Prime Minister Jacinda Ardern confirms Labour MPs to retire, Government to pare back some reforms

The Prime Minister has revealed to Newshub some MPs are set to call it quits and she's looking to scrap some of the Government's reforms next year admitting Labour's tried to do too much and needs to focus. 

In a sitdown interview with Newshub Political Editor Jenna Lynch on Thursday, Jacinda Ardern reflected on the hardest moment of a year she's dubbed challenging. 

 The end of 2022 is near, and boy, its been a hell of a year. Ardern's described it as "challenging". 

What was the most challenging? The Prime Minister can't go past the Parliament protest. 

"I think that was for me one of the most challenging parts of the year. I think if I was picking one that really stands out for me that was incredibly difficult," she said. 

"It was very volatile and obviously we all ultimately saw that it did turn to violence and you could feel that in the lead-up."

She is used to a security detail, but no one at Parliament felt safe.

"I had to do things a bit differently. Seeing that spill over to other people was very upsetting." 

Then came the cost of living crisis, but 2022 was just the beginning. All signs point to next year being even tougher.

"I know there's a lot of anxiety out there about next year but I am absolutely confident, knowing what we know we will get through," Ardern said. 

The Government got through major reforms in health, workplace relations and, on Thursday the controversial Three Waters bill passed.

The Prime Minister conceded they let that conversation spiral to co-governance instead of pipes. 

"What people have heard, I have to acknowledge has been a big departure from what is at the core."

Next year they're taking on even more - agriculture emissions, Income Insurance Scheme, He Puapua and the TVNZ-RNZ merger.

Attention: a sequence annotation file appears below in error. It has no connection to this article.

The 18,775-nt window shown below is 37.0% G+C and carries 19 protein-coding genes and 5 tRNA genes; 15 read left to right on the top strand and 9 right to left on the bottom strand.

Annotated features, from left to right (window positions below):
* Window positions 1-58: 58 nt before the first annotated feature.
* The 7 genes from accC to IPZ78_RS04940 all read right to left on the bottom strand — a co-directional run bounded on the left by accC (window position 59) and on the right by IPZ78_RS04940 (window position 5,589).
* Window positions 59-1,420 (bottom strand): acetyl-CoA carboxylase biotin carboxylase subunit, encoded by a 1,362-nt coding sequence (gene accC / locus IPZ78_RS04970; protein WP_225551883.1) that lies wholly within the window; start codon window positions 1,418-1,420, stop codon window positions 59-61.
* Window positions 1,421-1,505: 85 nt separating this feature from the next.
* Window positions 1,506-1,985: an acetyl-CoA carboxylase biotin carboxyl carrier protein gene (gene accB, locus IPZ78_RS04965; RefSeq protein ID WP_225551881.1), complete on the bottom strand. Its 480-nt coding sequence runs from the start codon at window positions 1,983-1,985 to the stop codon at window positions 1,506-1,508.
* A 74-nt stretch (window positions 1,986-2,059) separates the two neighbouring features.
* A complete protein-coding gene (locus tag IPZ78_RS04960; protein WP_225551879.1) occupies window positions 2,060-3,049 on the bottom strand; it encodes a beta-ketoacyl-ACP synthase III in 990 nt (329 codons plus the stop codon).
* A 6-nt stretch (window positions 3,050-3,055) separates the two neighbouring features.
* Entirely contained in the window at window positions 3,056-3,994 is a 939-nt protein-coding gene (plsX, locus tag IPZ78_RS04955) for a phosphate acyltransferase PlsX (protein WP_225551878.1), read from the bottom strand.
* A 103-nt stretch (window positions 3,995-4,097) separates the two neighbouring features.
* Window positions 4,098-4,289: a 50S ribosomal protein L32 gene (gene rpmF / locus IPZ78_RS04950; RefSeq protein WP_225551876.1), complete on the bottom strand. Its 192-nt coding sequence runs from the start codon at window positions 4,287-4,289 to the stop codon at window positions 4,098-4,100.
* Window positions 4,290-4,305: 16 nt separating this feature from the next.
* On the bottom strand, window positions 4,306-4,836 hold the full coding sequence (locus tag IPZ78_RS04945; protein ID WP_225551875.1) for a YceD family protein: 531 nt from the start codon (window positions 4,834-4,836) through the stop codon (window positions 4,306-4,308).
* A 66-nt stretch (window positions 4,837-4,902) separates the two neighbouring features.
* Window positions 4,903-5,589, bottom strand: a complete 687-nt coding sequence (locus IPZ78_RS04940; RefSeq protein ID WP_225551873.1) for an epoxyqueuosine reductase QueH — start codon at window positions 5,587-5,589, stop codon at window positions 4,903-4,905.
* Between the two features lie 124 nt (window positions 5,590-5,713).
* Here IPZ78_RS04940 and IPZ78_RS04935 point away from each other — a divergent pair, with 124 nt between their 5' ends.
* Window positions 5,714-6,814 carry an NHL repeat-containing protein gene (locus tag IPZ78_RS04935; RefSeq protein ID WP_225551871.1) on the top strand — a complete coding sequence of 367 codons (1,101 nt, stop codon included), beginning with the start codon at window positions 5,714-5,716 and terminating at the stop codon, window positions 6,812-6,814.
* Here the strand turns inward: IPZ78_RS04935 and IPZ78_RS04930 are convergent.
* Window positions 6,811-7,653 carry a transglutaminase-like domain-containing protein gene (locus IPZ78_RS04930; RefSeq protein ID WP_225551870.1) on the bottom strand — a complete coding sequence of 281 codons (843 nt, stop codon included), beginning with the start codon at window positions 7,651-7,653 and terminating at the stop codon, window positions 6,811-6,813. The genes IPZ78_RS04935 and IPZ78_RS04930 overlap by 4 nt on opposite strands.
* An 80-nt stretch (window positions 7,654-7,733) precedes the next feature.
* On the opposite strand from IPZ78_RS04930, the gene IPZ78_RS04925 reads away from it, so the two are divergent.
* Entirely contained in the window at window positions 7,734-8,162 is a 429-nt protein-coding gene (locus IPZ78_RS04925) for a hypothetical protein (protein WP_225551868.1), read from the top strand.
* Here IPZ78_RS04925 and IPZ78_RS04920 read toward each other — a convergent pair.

Ardern admitted the Government's got too much on. 

"It's very clear that for 2023 our focus has to be the economic challenges that we have in front of us… so over the summer we will be thinking about areas that we can pare back." 

Asked if he was ready for the TVNZ-RNZ merger to be dropped, Broadcasting Minister Willie Jackson said: "Oh no I don't know what you're talking about. We are absolutely committed to it… 100 percent unless things change. Have you heard something else?"

The Prime Minister said the team's getting a shake-up.

"I've already signalled there will be a reshuffle in the new year. I'll be announcing a handful of retirements next week as well."

She won't say who, but Jackson, Grant Robertson, Carmel Sepuloni, Michael Wood, and Kelvin Davis were among those committing to standing at the election. 

But former Health Minister David Clark looks to be on his bike. 

"I don't have any comment to say on that at all," he said. Any announcements around that will come in due course…I don't have anything to say about that at all… I will look forward to speaking with you at an appropriate time about this."

Ardern is absolutely committed to running - both for Prime Minister and for the Mt Albert seat.

"Yes, I've already signalled to my team that I will be looking for that selection," she said. 

All we need now is a date. The All Blacks calendar always comes into play and next year's Rugby World Cup falls in election season.

But they're not playing on September 23, the same date as the 2017 election. 

Ardern's not announcing anything yet though. You have to leave some presents to open in election year.